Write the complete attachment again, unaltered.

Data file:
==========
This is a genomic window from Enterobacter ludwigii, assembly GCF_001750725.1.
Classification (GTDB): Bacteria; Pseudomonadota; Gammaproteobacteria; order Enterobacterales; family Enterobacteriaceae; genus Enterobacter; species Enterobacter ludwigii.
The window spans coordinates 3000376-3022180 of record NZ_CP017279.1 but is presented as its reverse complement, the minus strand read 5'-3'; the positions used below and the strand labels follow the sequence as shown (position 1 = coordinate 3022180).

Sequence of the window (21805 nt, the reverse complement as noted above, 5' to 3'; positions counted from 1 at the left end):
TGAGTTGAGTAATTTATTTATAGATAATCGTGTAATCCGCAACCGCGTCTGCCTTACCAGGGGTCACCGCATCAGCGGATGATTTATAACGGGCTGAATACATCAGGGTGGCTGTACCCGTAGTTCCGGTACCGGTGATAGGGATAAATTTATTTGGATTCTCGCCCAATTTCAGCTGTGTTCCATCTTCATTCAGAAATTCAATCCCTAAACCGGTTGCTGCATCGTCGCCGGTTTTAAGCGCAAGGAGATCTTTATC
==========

This is a genomic window from Enterobacter ludwigii, assembly GCF_001750725.1.
Classification (GTDB): Bacteria; Pseudomonadota; Gammaproteobacteria; order Enterobacterales; family Enterobacteriaceae; genus Enterobacter; species Enterobacter ludwigii.
The window spans coordinates 3000376-3022180 of record NZ_CP017279.1 but is presented as its reverse complement, the minus strand read 5'-3'; the positions used below and the strand labels follow the sequence as shown (position 1 = coordinate 3022180).

Sequence of the window (21805 nt, the reverse complement as noted above, 5' to 3'; positions counted from 1 at the left end):
TGAGTTGAGTAATTTATTTATAGATAATCGTGTAATCCGCAACCGCGTCTGCCTTACCAGGGGTCACCGCATCAGCGGATGATTTATAACGGGCTGAATACATCAGGGTGGCTGTACCCGTAGTTCCGGTACCGGTGATAGGGATAAATTTATTTGGATTCTCGCCCAATTTCAGCTGTGTTCCATCTTCATTCAGAAATTCAATCCCTAAACCGGTTGCTGCATCGTCGCCGGTTTTAAGCGCAAGGAGATCTTTATC